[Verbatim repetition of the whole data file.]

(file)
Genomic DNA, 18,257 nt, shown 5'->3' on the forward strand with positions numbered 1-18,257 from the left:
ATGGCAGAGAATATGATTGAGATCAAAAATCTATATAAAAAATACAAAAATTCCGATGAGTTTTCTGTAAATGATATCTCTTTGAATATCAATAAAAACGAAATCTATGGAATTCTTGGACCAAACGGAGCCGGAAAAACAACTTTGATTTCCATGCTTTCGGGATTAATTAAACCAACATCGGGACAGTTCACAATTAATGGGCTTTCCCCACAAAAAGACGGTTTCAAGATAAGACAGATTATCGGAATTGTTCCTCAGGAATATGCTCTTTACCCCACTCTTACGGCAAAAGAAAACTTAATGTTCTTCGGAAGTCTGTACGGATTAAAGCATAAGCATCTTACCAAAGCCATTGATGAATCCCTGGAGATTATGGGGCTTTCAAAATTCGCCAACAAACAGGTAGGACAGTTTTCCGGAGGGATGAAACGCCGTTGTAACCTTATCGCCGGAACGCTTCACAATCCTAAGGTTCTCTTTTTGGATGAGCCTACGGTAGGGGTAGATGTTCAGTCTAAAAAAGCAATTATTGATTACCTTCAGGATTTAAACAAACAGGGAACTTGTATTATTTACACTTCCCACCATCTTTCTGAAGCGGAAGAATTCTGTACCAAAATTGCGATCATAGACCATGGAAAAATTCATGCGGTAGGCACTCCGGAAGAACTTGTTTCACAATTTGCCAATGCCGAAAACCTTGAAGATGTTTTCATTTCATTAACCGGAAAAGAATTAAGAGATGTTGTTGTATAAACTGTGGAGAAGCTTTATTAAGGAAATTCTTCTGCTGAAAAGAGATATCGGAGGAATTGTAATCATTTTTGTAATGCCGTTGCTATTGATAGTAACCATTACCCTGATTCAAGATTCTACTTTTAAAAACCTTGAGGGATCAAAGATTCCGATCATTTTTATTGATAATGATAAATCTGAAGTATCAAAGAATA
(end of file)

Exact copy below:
Genomic DNA, 18,257 nt, shown 5'->3' on the forward strand with positions numbered 1-18,257 from the left:
ATGGCAGAGAATATGATTGAGATCAAAAATCTATATAAAAAATACAAAAATTCCGATGAGTTTTCTGTAAATGATATCTCTTTGAATATCAATAAAAACGAAATCTATGGAATTCTTGGACCAAACGGAGCCGGAAAAACAACTTTGATTTCCATGCTTTCGGGATTAATTAAACCAACATCGGGACAGTTCACAATTAATGGGCTTTCCCCACAAAAAGACGGTTTCAAGATAAGACAGATTATCGGAATTGTTCCTCAGGAATATGCTCTTTACCCCACTCTTACGGCAAAAGAAAACTTAATGTTCTTCGGAAGTCTGTACGGATTAAAGCATAAGCATCTTACCAAAGCCATTGATGAATCCCTGGAGATTATGGGGCTTTCAAAATTCGCCAACAAACAGGTAGGACAGTTTTCCGGAGGGATGAAACGCCGTTGTAACCTTATCGCCGGAACGCTTCACAATCCTAAGGTTCTCTTTTTGGATGAGCCTACGGTAGGGGTAGATGTTCAGTCTAAAAAAGCAATTATTGATTACCTTCAGGATTTAAACAAACAGGGAACTTGTATTATTTACACTTCCCACCATCTTTCTGAAGCGGAAGAATTCTGTACCAAAATTGCGATCATAGACCATGGAAAAATTCATGCGGTAGGCACTCCGGAAGAACTTGTTTCACAATTTGCCAATGCCGAAAACCTTGAAGATGTTTTCATTTCATTAACCGGAAAAGAATTAAGAGATGTTGTTGTATAAACTGTGGAGAAGCTTTATTAAGGAAATTCTTCTGCTGAAAAGAGATATCGGAGGAATTGTAATCATTTTTGTAATGCCGTTGCTATTGATAGTAACCATTACCCTGATTCAAGATTCTACTTTTAAAAACCTTGAGGGATCAAAGATTCCGATCATTTTTATTGATAATGATAAATCTGAAGTATCAAAGAATA